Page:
A Cube in 3d

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advent frontend threejs

Because we’re starting from the basics, this week we’ll focus largely on shapes and rendering shapes to the screen. This task may seem trivial but I assure you there’s a lot happening to occupy a week’s worth of content. To keep things simple, we’ll create our 3D images using ThreeJS, a JS library that abstracts a lot of the complexities of WebGL so you can write graphics with the power of JavaScript!

The Basics

When working with ThreeJS there are some basic concepts to grok which conveniently correspond to the main classes you invoke when creating projects in ThreeJS. These are a Scene, Renderer, Camera, Light and an Object (these consist of Geometry, Material and Mesh).


The scene is the literal stage upon which the 3D world is set and will therefore include lights, camera and any objects in the scene itself.


The renderer is is an object that creates the image onto the screen. In ThreeJS, the renderer is responsible for drawing the image to a <canvas> element.


The camera is an object representing a viewpoint from which an image is being observed.


Light brightens the space and creates a sense of depth so the 3D quality of an image is perceptible.

Setting the Stage

To better grasp what’s going on in ThreeJS and the interplay of the above concepts when creating a 3D graphic, let’s create our first scene. To do this, we’ll start by invoking the scene method on a new ThreeJS instance.

var scene = new THREE.Scene();

Next, we’ll need to set up the camera so we can see what’s happening. There are two possible cameras you can use in ThreeJS, one uses orthographic projection and the other uses perspective projection. In most instances, we’ll be using the perspective camera, this makes an object appear small from far away and larger when close up. Technically speaking, the perspective camera defines a frustrum, which is just a solid pyramid with its tip cut off.

A PerspectiveCamera is defined by 4 main properties, which the camera method accepts as arguments; these properties are field of vision, aspect ratio, near and far respectively. near defines where the front of the frustum starts, far defines where it ends, fov, or field of view, defines how tall the front and back of the frustum are by computing the correct height to get the specified field of view at near units from the camera and aspect defines how wide the front and back of the frustum are. The width of the frustum is just the height multiplied by the aspect. Check out the figure below for a visual representation of what these mean.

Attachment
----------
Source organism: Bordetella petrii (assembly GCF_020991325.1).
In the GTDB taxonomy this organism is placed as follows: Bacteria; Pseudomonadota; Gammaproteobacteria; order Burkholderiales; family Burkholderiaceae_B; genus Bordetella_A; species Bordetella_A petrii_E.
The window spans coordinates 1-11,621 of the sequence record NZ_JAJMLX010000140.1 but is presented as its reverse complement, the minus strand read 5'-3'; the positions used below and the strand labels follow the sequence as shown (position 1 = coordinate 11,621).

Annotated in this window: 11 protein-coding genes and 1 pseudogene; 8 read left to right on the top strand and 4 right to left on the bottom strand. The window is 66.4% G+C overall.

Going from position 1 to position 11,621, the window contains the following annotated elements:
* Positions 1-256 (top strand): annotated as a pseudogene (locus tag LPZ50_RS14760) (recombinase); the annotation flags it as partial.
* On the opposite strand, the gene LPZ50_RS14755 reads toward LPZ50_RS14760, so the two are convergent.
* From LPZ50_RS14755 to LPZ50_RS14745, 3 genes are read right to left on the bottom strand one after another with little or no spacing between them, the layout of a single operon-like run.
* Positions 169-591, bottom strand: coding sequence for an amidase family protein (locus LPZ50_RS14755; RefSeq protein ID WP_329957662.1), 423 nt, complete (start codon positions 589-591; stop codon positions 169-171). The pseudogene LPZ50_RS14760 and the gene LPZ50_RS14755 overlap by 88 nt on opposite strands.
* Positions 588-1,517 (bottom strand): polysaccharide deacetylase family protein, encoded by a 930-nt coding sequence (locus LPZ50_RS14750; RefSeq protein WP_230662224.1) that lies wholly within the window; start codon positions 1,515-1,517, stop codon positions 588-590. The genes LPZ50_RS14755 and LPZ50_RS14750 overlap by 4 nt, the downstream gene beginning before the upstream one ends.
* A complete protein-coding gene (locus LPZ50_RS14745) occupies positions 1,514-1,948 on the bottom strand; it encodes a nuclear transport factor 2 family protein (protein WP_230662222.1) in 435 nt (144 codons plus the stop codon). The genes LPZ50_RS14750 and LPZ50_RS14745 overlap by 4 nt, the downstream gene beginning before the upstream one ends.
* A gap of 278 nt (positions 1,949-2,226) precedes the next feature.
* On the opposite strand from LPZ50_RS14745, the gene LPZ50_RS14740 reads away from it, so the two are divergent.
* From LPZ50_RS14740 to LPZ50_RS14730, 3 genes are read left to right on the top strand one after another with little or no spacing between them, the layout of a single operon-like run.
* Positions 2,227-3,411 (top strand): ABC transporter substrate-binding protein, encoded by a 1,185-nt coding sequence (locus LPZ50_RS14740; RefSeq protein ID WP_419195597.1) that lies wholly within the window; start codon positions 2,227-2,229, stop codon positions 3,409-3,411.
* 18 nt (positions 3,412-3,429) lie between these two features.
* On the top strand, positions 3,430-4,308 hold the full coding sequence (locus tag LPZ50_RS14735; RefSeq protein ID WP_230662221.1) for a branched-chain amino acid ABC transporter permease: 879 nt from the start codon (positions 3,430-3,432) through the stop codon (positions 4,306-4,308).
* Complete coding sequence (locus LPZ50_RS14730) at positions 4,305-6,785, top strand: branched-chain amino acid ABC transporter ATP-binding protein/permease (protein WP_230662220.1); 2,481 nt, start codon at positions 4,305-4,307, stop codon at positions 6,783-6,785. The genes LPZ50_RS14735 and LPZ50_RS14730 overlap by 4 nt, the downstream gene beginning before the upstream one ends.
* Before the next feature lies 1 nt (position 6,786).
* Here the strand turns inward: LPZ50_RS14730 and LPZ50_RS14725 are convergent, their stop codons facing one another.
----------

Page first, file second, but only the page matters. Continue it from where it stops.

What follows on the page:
var camera = new THREE.PerspectiveCamera(
  75, // field of vision
  window.innerWidth / window.innerHeight, // aspect
  0.1, //near
  1000 // far

With the camera set up, the last step for the scene creation is to set up the renderer and define the size of the screen.

var renderer = new THREE.WebGLRenderer();
renderer.setSize( window.innerWidth, window.innerHeight );
document.body.appendChild( renderer.domElement );

So far, we’ve gotten a scene but we shouldn’t see much on the screen. That’s because there are no objects in the scene just yet. Let’s change this and add our first object, a cube.

Enter Cube

Creating a cube requires some basic geometry to draw the skeleton of the cube and a material to create a skin for our cube. As with most of ThreeJS, you have lots of options when it comes to picking the geometry to use for our cube. We’ll stick with BoxGeometry for now and delve into why in a separate post.

var geometry = new THREE.BoxGeometry(1, 1, 1)

With a basic geometry created, we can then move on to adding a skin to the cube. Again, we have many materials to choose from but we’ll stick with the MeshBasicMaterial for now and pass in a color in hexadecimal form.

var material = new THREE.MeshBasicMaterial({color: 0x00ff00});

Now that we’ve defined how we want our cube to look, we’ll have to create a cube by creating a mesh and then adding that to our scene.

var cube = new THREE.Mesh( geometry, material );
scene.add( cube );

As is, we shouldn’t see our cube because we haven’t positioned it on the scene. Let’s move our cube into view.

cube.position.z = -5;
cube.rotation.x = 10;
cube.rotation.y = 5;

And finally let’s render our cube to the screen.


Play On

This is probably really obvious but what we have so far accomplished is just the tip of the iceberg when it comes to what’s possible with Threejs. But one cube rendered onto a screen is progress and I look forward to more tomorrow!